Access to justice Barreau du Quebec Quebec

Appeal for broader access to legal aid snubbed

A call by the Barreau du Québec to broaden access to legal aid by relaxing financial eligibility thresholds was quickly dismissed by Quebec Justice Minister Jean-Marc Fournier who declared that the provincial government can’t afford to inject more monies into the province’s government-funded legal aid program.

Before considering reforms, the Quebec government intends to see through a five-year plan launched in 2005 that confers annual indexation coupled with marginal increases of legal aid eligibility thresholds, added Fournier, who articled at a Montreal legal aid office in 1982.

“There are always requests for increased government assistance but that must be balanced with the capacity of the State and its citizens to pay,” said Fournier at a scrum shortly after the Barreau summoned the government to enact legal aid reforms. “So for the time being we are going to apply the play adopted five years ago.”

But in a 70-page scathing report entitled “Access to Justice is in Danger,” the Barreau admonishes the provincial government for failing to fully respect its pledge to provide extended access to legal aid for low-income Quebecers. On October 2005, then Quebec of Justice Yvon Marcoux announced with great fanfare that the provincial government intended to grant as many as 900,000 Quebecers access to legal aid services. The provincial government vouched to invest $30-million annually in new funds to gradually raise legal aid eligibility thresholds during the period from January 2006 to January 2010.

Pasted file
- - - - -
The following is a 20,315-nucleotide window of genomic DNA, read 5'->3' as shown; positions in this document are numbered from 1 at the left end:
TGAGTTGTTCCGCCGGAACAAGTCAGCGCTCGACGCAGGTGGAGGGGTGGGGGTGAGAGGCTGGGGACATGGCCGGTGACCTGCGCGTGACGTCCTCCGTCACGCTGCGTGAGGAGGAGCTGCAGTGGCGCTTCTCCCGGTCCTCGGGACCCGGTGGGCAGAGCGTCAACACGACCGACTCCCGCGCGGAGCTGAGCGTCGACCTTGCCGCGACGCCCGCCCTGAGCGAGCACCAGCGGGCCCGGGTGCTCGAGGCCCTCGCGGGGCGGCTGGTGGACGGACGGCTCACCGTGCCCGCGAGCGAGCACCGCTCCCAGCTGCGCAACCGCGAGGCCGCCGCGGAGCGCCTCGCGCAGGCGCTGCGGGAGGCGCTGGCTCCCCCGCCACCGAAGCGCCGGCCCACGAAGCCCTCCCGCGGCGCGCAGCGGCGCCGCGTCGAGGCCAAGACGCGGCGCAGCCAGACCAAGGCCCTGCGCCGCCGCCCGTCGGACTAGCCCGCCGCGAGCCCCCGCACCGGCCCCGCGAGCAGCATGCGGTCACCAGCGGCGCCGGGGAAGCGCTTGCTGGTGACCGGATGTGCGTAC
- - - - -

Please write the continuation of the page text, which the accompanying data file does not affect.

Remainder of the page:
That hasn’t happened. The number of Quebecers who applied for legal aid services over the past five years ranged between 257,000 and 269,000. In fiscal 2009-2010, the Commission des services juridiques, the agency charged with applying Quebec’s Legal Aid Act, received 269,150 applications for legal aid services, an increase of 1.5 per cent over the preceding year, a rise attributed to the tough economic climate. The commission, however, accepted only 227,216 applications, representing a refusal rate of 14.8 per cent, an increase of 0.3 per cent compared to the previous year.